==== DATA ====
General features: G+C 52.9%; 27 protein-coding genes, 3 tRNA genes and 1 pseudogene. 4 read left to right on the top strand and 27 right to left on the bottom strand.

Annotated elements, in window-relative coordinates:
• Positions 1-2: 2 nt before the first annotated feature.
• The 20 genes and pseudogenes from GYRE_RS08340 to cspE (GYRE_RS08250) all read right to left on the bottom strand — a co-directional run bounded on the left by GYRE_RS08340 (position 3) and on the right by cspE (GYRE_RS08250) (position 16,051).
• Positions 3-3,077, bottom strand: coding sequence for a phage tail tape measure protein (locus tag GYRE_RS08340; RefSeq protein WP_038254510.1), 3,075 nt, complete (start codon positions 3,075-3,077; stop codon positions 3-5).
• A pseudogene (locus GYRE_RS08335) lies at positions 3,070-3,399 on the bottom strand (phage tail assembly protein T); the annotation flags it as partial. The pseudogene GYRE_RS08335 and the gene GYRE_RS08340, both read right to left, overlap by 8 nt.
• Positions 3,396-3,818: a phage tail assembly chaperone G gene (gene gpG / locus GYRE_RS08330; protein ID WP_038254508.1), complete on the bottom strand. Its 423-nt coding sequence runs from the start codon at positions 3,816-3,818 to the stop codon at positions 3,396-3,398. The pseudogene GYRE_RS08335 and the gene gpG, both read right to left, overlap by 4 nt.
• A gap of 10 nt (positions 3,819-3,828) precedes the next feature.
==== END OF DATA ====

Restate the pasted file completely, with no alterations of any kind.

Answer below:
General features: G+C 52.9%; 27 protein-coding genes, 3 tRNA genes and 1 pseudogene. 4 read left to right on the top strand and 27 right to left on the bottom strand.

Annotated elements, in window-relative coordinates:
• Positions 1-2: 2 nt before the first annotated feature.
• The 20 genes and pseudogenes from GYRE_RS08340 to cspE (GYRE_RS08250) all read right to left on the bottom strand — a co-directional run bounded on the left by GYRE_RS08340 (position 3) and on the right by cspE (GYRE_RS08250) (position 16,051).
• Positions 3-3,077, bottom strand: coding sequence for a phage tail tape measure protein (locus tag GYRE_RS08340; RefSeq protein WP_038254510.1), 3,075 nt, complete (start codon positions 3,075-3,077; stop codon positions 3-5).
• A pseudogene (locus GYRE_RS08335) lies at positions 3,070-3,399 on the bottom strand (phage tail assembly protein T); the annotation flags it as partial. The pseudogene GYRE_RS08335 and the gene GYRE_RS08340, both read right to left, overlap by 8 nt.
• Positions 3,396-3,818: a phage tail assembly chaperone G gene (gene gpG / locus GYRE_RS08330; protein ID WP_038254508.1), complete on the bottom strand. Its 423-nt coding sequence runs from the start codon at positions 3,816-3,818 to the stop codon at positions 3,396-3,398. The pseudogene GYRE_RS08335 and the gene gpG, both read right to left, overlap by 4 nt.
• A gap of 10 nt (positions 3,819-3,828) precedes the next feature.